Even once a parent, legal and social recognition may remain out of reach. For some LGBTQ+ individuals, it is a challenge to even be legally recognized as a parent to one’s own child. A majority of states nationwide do not recognize the parental rights of a non-gestational parent if the couple is not married — five of these states do not recognize a “de facto” parent, or one who has actively participated in the raising of a child. For same-sex couples, who are more likely to be unmarried than opposite-sex couples, this is often a time-consuming and additional final hurdle to parenthood.

Paving an equitable path to parenthood 

Today, LGBTQ+ individuals must overcome myriad hurdles to realize their dream of parenthood. This should not be the case. Luckily, there are proactive actions that stakeholders across the health care ecosystem can take to help make the path to parenthood easier for LGBTQ+ people.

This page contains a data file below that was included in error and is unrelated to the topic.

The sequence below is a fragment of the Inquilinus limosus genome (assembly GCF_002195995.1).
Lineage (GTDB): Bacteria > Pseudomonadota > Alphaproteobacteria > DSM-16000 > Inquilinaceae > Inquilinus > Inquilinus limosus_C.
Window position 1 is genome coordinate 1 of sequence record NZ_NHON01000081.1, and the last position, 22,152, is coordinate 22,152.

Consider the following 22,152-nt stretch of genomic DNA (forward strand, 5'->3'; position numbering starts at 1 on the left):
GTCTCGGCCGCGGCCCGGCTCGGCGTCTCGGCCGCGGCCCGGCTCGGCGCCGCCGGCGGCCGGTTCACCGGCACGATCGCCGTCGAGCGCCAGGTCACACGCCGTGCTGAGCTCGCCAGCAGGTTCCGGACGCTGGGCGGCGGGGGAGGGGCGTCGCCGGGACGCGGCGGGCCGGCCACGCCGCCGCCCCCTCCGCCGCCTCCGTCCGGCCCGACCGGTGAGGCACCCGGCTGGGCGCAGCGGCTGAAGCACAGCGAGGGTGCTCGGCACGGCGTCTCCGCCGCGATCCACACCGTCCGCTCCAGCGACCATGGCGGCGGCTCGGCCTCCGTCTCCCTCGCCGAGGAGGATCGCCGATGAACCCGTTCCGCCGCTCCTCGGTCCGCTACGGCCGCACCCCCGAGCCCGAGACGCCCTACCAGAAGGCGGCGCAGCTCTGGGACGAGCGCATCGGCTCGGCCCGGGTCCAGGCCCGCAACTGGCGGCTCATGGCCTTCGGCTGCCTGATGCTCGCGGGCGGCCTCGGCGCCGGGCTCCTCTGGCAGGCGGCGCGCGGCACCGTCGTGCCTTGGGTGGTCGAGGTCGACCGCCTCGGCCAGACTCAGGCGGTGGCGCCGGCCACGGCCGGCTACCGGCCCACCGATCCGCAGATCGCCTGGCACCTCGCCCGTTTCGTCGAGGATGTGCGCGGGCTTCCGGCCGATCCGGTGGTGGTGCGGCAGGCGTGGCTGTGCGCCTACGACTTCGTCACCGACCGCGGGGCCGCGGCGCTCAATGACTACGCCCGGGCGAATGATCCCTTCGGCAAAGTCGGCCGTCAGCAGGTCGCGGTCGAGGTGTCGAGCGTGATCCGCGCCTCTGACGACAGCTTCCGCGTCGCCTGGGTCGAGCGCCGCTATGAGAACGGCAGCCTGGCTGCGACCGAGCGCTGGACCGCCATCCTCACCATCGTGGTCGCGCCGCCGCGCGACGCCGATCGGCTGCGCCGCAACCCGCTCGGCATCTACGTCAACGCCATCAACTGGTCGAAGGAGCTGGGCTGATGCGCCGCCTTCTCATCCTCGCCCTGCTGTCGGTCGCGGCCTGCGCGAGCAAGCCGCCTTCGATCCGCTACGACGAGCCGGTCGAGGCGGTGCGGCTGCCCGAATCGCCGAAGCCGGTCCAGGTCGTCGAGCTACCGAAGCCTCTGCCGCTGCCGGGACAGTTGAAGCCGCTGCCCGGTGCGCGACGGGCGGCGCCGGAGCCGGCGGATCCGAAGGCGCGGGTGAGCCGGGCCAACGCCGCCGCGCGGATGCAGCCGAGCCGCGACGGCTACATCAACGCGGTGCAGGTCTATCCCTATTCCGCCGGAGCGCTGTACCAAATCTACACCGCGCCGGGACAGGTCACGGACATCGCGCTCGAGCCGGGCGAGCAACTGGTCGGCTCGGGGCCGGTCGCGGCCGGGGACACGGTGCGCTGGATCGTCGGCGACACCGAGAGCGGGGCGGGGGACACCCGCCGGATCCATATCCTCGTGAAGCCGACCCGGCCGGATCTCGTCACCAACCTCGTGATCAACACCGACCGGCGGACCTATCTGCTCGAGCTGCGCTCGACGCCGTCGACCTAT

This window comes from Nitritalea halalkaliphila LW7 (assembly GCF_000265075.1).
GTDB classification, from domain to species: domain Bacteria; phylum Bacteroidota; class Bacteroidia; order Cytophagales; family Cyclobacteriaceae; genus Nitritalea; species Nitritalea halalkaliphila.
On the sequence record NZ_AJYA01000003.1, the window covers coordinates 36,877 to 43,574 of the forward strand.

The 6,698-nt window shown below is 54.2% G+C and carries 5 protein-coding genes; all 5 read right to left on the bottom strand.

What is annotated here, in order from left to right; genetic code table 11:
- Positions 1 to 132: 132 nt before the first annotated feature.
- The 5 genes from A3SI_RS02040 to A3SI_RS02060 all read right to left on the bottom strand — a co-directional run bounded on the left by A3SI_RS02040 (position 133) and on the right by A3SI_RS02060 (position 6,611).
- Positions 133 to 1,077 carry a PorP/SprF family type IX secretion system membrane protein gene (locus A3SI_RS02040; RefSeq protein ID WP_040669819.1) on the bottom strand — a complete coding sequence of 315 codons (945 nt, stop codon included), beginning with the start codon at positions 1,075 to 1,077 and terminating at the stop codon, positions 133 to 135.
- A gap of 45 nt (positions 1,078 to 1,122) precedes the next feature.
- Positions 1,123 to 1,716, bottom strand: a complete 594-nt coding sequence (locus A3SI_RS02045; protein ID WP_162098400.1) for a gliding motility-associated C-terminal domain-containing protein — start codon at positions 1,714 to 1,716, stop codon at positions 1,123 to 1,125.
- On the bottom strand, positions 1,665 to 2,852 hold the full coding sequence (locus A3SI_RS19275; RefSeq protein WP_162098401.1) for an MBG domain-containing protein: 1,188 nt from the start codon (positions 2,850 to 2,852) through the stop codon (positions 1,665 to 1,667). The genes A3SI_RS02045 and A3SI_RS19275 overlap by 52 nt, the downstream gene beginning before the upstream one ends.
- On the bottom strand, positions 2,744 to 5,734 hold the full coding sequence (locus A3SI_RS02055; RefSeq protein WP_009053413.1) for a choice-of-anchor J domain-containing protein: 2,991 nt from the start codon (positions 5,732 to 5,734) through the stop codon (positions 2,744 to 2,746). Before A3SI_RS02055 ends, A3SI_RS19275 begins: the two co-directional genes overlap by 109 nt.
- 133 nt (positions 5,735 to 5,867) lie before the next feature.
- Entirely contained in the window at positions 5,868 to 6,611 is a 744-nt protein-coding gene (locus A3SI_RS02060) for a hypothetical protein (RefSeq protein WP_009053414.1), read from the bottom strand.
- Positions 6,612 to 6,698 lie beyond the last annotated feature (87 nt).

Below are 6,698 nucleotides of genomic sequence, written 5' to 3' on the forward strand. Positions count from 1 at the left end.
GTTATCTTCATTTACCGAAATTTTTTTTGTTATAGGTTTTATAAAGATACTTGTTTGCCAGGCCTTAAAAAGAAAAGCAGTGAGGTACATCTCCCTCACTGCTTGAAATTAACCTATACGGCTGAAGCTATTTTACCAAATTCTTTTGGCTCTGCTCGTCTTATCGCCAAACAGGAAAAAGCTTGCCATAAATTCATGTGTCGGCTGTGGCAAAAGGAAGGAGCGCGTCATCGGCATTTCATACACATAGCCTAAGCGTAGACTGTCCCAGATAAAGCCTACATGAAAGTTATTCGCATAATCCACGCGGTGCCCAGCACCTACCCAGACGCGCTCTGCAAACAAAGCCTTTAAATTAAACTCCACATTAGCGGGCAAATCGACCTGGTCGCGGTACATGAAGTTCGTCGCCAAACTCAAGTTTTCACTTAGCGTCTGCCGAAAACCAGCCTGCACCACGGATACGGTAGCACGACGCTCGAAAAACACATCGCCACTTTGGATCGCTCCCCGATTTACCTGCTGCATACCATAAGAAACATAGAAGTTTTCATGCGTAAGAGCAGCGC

• Providers should consider offering allied family planning services
    While one in six LGBTQ+ individuals avoid seeking care for fear of discrimination, practices and organizations alike can promote LGBTQ+-affirming family planning services that project a sense of invitation and support to individuals regardless of sexual orientation, gender identity or expression. These organizations would make it standard practice to continually update their knowledge of breakthroughs in reproductive technology trends, transgender healthcare, and medical transition best practices, while also adopting culturally competent care protocols that work to eliminate heteronormative or stigmatizing interactions. 
  • Employers should reevaluate their paid leave and insurance policies